Thank you to everyone who participated in the Quilt Turning this year.
We all felt like family supporting a good cause while seeing well-loved quilts and hearing touching stories from the late 19th century into more recent times. Each of your stories is a gift—thank you for sharing them with your local friends…
…And the wider world: we’re excited to get these stories online later this year, thanks to Megan Gauck, ETSU Anthropology student, as part of the YouTube Quilt Trail project.
Here’s a selection from the event:
Pat and Johnny Lynch told the story of the well-worn Ohio Rose quilt, and Pat’s father, Earl Peterson, who was a doctor in Unicoi. Patients often gave him quilts in lieu of cash payment, including this quilt. Pat told the story of an event in the 1960s when a young man, Ketron Couch, got stabbed in a fight at the courthouse and her father arrived at the scene. He pressed his fingers into the cardiac wound and stopped the blood. He rode like that, holding the young man, in the ambulance, until they got into the emergency room where he did surgery and saved Couch’s life. Fast forward…..Last summer a fishing boat overturned on the river in a boating accident. Ketron Couch was also coming down the river that day and he was there to save a drowning man’s life. “Divine intervention,” says Pat.
Ron Dawson came with several quilts. Jeremiah Dungan had hunted on the king’s preserve in Pennsylvania and fled persecution by traveling down the Appalachian Mountains and settling beyond the boundary line, in Cherokee country, in Watauga. In the late 1700s he built a stone mill and stone house, with family members. Eventually it would become owned by the St. John family, and so the St. John Milling Company can still boast that it is the oldest business in Tennessee. The Mill is no longer functional, but the farm very much is, today. Dungan was Pennsylvania Dutch, so the Dawsons have collected Little Dutch Girl quilts. Ron showed even a Dutch Angel Quilt, with embroidered wings.
Rachel Wheeler is AmeriCorps VISTA for the Appalachian RC&D Council, and loves her own family quilts. She brought 3 family quilts and shared childhood memories of the colorful ladies who made these heirlooms. The oldest quilt was a wool Fan quilt pieced in late 19th century by her great-great grandmother, quilted by her great-grandmother, and passed down to Rachel by her paternal grandmother. She also showed a Spider Web quilt made in the 1930s from feedsacks, made by her half-Cherokee great-grandmother, Granny McPherson. Rachel was the only grandchild who spent time with her and remembers watching her quilt and being scared of her outhouse.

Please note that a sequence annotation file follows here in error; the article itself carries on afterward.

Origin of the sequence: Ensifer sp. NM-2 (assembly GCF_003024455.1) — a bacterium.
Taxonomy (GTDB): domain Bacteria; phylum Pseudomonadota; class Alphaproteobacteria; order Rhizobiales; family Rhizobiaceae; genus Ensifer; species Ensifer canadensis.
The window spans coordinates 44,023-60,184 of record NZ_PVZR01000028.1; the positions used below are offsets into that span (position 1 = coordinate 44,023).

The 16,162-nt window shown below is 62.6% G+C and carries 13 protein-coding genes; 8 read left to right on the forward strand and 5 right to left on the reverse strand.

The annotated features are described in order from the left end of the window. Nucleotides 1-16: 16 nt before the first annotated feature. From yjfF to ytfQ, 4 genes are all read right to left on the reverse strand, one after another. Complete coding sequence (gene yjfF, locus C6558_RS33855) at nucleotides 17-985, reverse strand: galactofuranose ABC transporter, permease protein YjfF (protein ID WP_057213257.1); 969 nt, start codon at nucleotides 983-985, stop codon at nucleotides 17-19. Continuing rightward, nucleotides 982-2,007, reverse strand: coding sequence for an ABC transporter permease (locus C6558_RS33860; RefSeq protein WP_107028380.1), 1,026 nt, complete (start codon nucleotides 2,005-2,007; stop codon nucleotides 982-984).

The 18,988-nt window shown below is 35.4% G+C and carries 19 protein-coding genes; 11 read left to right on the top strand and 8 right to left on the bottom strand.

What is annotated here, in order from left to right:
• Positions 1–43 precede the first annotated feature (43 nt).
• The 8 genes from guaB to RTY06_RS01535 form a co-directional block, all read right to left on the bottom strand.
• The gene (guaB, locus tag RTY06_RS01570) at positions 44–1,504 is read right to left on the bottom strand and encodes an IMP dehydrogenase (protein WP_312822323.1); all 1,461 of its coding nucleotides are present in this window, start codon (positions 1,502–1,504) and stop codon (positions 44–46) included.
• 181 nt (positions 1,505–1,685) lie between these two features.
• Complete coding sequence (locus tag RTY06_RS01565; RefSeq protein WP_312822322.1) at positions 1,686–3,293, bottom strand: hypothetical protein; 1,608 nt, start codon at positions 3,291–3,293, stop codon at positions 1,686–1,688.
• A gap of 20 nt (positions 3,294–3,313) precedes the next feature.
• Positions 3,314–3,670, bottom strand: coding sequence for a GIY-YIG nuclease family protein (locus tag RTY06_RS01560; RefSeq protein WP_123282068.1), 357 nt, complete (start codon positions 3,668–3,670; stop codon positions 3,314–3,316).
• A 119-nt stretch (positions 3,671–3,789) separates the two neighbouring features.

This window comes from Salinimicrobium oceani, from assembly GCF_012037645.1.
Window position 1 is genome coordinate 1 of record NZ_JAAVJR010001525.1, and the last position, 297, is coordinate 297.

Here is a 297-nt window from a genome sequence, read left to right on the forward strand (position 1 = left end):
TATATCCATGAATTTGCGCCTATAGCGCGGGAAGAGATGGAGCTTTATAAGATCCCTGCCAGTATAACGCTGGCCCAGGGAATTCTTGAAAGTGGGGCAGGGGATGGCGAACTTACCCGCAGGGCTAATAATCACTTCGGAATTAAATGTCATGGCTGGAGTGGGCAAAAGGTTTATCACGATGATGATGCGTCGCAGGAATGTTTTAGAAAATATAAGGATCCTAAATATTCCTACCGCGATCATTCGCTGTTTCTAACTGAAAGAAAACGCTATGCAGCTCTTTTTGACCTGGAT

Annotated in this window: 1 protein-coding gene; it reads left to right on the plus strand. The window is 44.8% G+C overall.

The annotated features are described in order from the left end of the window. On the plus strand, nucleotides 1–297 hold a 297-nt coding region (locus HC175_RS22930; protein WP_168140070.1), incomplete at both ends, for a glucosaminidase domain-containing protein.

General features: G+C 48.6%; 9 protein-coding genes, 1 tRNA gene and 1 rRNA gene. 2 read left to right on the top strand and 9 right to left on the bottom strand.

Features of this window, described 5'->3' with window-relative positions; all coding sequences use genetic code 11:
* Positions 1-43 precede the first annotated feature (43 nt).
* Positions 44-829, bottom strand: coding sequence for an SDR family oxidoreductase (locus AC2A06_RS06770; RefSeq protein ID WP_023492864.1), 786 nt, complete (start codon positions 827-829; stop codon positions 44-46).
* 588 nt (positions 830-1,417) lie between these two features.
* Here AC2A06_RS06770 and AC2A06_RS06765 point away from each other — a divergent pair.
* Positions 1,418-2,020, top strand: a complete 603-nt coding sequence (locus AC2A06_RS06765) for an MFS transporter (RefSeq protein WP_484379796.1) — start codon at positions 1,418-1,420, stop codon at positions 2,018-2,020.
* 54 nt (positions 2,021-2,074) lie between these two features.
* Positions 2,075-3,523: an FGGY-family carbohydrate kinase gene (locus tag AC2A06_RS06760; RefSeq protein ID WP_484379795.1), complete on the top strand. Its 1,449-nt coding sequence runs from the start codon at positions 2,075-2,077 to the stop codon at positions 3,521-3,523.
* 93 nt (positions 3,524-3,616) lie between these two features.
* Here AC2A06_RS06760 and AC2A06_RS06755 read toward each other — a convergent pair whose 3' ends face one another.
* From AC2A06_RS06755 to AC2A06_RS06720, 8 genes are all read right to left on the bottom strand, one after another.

Sisters Anna Roberts and Pat Barnett showed 2 quilts from Odessa “Desie” Lee Davis Neas, Greene County, their grandmother. Roberts and Barnett’s mother wrote a family memoir for her descendants. “The greatest gift,” said the sisters, for it contains stories about Desie as well. Desie hated housework because it was indoors. But she loved to sew–outdoors! “When she was outdoors sewing she was as near to heaven as she ever hoped to be,” she had said, they remembered. The sisters passed around a b&w picture of her with white hair in a bun, on her wheeler-wilson treadle sewing machine out in the garden under the trees. Under those trees she could sew anything the family needed or wanted. Her quilting was prolific (and beautiful technique, you can see in person), striving to make 4-5 quilts every winter for years.
Writing down your stories was a theme throughout our presenters. Linda Crouch shared her family quilts (stories online) and modeled her advice to everyone: put labels on the back of all your quilts. “Once we’re all gone, unless there’s a memory book, the history gets lost. These will be around for a long time, as we can see here.”
These stories will be known, through the documentation we recorded this day and by putting these stories online in the YouTube Quilt Trail Story Project, supported by the TN Arts Commission.
Marjorie Shaefer, storyteller a member of the Jonesborough Storytelling Guild, concluded our program with a performance of a story about a quilt made by her great-grandmother mid-1946–she remembers well…the story will be online later this year, and you can also see the quilt that had Old Horse’s horse hair stitched in it.
Gazpacho, chicken salad, a watermelon balsamic house salad, and pound cake, made a delightful summer menu, from Pat Lynch.
It was HOT! I was reminded of summer family reunions with aunties fanning themselves on the front porch. We all had glistening faces. Next year, 2018, we are moving the 4th annual Quilt Turning to earlier in the summer, so stay tuned!